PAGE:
One previously proposed device for feeding alumina into the elecrolyte bath and for breaking the crust when needed, is discussed in Gerphagnon et al. U.S. Pat. No. 4,437,964. This device has two separate tools situated side by side, one being a crust breaker plunger and the other being the alumina dispenser. Because there are two separate tools used to perform these functions, the tool does not easily fit into the same geometry as the standard crust breaker tool that it would replace. Also, the crust breaker and the dispenser require separate air cylinders, which complicates the construction and the control mechanism.

Another proposed crust breaker and ore dispensing device is discussed in Kissane U.S. Pat. No. 5,423,968. In this proposed device, a first air cylinder at the top of the shaft of the crust breaker is used to drive the hammer or chisel end into the crust when needed. A second air cylinder is formed around a lower part of the shaft to control the dispensing cup independently of the crust breaker plunger. That is, a slide cylinder is formed around the plunger shaft, to control the upper seal and lower seal of the dispensing cup. This unit does fit into the same geometry as a standard, combined crust breaker and dispenser, and is capable of performing independent dispensing and crust breaking operations. However, this device does have several drawbacks. The device of the Kissane patent requires replacing the entire dispensing unit, and does not use any of the parts that it replaces, so it is requires a significant added expense to install these units. Also, the Kissane device requires sliding parts at the lower end where there are an abundance of highly abrasive alumina dust and also highly corrosive process off gases. The main alumina valve allows flow of the alumina dust up through the slide mechanism, resulting in the actuator for the dispensing cup experiencing a high rate of wear. The high friction surface is also exposed to the highly corrosive environment, and so the mechanical parts of the dispensing device are exposed to contamination each time the ore material is discharged.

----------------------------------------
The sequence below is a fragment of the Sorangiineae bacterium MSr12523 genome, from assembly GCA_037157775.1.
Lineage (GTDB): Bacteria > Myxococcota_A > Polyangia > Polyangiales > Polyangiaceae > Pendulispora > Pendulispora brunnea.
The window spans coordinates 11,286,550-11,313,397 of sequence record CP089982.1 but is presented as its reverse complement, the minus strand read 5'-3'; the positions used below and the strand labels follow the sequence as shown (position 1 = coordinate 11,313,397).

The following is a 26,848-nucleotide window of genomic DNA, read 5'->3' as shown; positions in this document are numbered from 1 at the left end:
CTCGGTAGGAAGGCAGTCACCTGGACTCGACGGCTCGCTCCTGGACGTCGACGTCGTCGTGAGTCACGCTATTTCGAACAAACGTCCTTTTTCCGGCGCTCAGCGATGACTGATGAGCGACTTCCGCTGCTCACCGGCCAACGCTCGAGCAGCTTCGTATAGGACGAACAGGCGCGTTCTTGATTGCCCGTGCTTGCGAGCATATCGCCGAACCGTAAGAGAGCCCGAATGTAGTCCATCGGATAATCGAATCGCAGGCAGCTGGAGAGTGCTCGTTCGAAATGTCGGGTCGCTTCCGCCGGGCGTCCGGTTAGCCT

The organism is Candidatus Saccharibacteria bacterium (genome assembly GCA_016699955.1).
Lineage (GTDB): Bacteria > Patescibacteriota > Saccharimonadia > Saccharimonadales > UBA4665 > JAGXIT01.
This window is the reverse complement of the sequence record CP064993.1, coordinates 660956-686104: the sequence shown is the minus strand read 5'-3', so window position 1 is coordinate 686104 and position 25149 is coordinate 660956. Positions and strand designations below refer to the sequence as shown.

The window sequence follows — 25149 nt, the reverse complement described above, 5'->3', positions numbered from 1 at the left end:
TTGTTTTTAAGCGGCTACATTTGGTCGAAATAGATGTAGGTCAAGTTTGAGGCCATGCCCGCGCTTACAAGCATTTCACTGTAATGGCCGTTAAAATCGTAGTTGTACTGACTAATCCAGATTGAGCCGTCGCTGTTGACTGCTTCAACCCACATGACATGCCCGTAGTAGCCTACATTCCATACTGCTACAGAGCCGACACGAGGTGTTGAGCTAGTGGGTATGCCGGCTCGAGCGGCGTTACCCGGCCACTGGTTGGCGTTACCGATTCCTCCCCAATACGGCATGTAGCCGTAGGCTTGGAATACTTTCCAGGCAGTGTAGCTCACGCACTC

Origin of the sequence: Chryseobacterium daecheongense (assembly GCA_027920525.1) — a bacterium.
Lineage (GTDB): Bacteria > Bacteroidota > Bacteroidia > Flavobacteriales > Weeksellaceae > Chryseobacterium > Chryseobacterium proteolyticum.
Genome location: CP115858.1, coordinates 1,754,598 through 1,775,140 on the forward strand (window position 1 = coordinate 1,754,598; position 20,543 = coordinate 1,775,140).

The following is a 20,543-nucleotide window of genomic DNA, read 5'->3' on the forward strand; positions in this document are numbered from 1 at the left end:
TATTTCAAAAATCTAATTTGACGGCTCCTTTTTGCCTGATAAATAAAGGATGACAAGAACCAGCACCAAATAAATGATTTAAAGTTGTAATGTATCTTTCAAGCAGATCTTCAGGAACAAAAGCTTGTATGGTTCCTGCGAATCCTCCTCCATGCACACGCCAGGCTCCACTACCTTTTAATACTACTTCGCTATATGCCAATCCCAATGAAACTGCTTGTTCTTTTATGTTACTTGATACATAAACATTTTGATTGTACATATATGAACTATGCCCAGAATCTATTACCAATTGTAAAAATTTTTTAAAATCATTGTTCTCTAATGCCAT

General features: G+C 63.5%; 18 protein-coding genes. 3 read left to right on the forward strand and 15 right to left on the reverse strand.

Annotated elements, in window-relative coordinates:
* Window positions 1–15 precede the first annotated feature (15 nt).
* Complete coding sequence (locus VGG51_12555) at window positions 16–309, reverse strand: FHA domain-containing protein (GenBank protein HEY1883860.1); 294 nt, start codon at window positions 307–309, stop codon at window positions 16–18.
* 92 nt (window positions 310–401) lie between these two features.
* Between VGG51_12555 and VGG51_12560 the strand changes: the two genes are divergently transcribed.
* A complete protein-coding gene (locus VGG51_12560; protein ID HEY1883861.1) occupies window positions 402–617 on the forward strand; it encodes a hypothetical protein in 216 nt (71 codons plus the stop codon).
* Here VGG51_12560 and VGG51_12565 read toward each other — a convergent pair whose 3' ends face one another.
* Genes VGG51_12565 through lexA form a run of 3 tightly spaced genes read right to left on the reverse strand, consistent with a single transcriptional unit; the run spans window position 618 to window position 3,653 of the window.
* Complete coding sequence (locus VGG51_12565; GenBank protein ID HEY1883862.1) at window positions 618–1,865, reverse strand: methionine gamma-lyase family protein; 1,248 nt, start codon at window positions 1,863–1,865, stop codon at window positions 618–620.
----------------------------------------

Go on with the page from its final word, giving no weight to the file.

Thus, there remains a need for a simpler arrangement that allows the ore dispensing and crust breaking functions to be separated, but which employs as much of the standard crust breaker and dispenser as possible, and which avoids placing high friction critical surfaces in the places where there are significant levels of corrosives and/or abrasives.

OBJECTS AND SUMMARY OF THE INVENTION

Accordingly, it is an object of the invention to provide a crust breaking and ore dispensing device that permits the dispensing and crust-breaking functions to be separated, and which avoids the drawbacks of the prior art.

It is another object to provide a crust breaking and ore dispensing device that fits into the same opening provided for the current devices, to facilitate retrofitting of the aluminum smelting pot.

It is also an object to provide a device that can be implemented by substituting only the air cylinder or actuator of the current device, and thus retaining as much of the current equipment design as possible.

It is a further object to facilitate control of the air device by optionally permitting the control valves for the device to be mounted as close to the air cylinder as possible.